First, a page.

Updated April 2013
For reasons of political issues that go back more than a hundred years, this concept is used somewhat differently in different countries. In the U.S., the term "labor-management conflict" generally refers to disputes between an employer and a group of employees, while a conflict between an employer and a single employee acting alone is usually referred to as an "employment" dispute. An organized labor union is usually involved in labor- management conflicts, though these conflicts can be as basic as two employees approaching a supervisor with a shared complaint about overtime or some other working condition.
Many conflicts in the workplace involve groups other than organized unions; see also workplace conflict and employment conflict. In the U.S., groups raising race or gender equity issues with an employer are more often described as engaged in "employment" than in "labor" conflicts, unless a union is also involved. This is because U.S. laws requiring employers to deal fairly with unions, and laws requiring employers not to discriminate on grounds of race, gender, or certain other criteria, are part of different legal frameworks supervised by different government agencies. In other countries, the pattern can be quite different.
Employees who decide to act together to raise a problem with their management, whether through a union or just as an informal group, need to know how labor-management conflicts are typically handled, and what their rights — and management's — are. More regular users of this concept, of course, are professional labor and management representatives, and elected union stewards and other officials as well as elected members of public bodies that deal with employee groups, such as school boards.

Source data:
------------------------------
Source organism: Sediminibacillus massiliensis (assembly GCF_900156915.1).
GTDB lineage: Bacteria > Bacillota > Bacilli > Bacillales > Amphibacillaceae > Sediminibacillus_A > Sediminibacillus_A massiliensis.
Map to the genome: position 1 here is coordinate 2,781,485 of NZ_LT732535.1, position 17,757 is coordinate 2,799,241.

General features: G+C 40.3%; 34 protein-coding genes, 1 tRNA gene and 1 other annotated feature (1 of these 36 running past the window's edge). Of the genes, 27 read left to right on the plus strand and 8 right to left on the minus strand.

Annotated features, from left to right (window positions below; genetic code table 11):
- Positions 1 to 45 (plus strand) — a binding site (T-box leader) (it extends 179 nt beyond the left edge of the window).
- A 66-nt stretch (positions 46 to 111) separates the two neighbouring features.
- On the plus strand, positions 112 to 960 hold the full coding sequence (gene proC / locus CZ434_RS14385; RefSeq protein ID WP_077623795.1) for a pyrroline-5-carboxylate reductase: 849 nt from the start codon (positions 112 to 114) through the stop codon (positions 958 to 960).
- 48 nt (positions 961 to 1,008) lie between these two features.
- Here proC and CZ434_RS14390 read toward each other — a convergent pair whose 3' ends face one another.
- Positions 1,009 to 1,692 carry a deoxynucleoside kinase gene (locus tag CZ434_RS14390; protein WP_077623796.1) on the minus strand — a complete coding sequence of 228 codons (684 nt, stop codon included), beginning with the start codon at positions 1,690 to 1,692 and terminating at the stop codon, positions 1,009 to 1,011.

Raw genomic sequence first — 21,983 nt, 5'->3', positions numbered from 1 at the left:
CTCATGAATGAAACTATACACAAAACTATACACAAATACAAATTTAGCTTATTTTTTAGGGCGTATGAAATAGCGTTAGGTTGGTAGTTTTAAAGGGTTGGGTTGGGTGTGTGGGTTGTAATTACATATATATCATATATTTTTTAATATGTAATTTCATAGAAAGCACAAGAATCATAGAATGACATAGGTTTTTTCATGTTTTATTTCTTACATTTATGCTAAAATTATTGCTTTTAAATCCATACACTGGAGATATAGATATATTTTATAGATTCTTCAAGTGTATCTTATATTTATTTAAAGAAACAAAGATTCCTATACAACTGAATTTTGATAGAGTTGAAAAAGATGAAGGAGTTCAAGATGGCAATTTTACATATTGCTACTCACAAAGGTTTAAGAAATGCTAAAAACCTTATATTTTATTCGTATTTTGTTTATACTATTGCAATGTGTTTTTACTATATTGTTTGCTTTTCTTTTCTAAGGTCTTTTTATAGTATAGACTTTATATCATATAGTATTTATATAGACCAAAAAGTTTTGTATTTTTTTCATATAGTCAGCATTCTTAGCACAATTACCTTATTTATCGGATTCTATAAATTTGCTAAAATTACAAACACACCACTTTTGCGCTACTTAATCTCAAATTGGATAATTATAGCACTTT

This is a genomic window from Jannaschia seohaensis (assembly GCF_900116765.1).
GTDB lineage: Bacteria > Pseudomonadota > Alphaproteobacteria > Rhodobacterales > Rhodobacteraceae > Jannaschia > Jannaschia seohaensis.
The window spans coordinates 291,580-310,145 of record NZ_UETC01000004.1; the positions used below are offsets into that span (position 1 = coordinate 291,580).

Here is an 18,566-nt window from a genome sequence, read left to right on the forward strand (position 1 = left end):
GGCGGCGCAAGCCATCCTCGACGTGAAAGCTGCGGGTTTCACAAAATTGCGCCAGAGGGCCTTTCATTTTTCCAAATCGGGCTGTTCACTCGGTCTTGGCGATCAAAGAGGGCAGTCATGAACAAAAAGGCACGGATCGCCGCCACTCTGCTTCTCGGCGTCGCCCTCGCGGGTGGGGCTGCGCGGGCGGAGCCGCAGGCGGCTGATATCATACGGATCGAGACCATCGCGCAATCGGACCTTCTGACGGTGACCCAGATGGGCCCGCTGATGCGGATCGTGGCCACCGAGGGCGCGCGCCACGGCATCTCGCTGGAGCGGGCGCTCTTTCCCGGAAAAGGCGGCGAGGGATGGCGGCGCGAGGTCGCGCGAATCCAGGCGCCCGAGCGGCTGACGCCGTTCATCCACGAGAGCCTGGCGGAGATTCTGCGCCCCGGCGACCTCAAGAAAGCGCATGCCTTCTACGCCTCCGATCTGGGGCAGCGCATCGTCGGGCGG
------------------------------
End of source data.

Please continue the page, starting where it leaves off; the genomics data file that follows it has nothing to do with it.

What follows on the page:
Initially, conflict may arise when an employer refuses to recognize a union as representative of its employees; in the U.S., these disputes are usually resolved by an employee election supervised by a government agency. More common are contract disputes and grievances. Contract disputes occur when a union contract covering a group of employees is about to expire and the parties disagree about the terms of a new one. Usually wages, health insurance, and other economic issues are at the center of these conflicts, but sometimes they are about other issues, such as seniority, hours, sick leave, overtime, etc.
Grievances are objections that employees make about the way an employer is handling an existing contract. A typical grievance accuses the employer of doing something that violates the union contract, such as firing an employee without "just cause." The union and employer will often negotiate at successively higher levels until the grievance is resolved by the union dropping it, by management conceding it, or by a compromise. Grievances which cannot be resolved by negotiation are typically submitted to arbitration for a final decision; some contracts also use mediation.
A common type of labor-management conflict occurs when a contract governing a group of employees is about to expire. Typically, the negotiations over the terms of a new contract will be lengthy; although the vast majority of these are resolved without a strike, a significant number run some risk of a strike as the parties compete to get the best deal possible for their side. It is not uncommon for the parties to meet dozens of times, and still to need a mediator as the deadline gets close.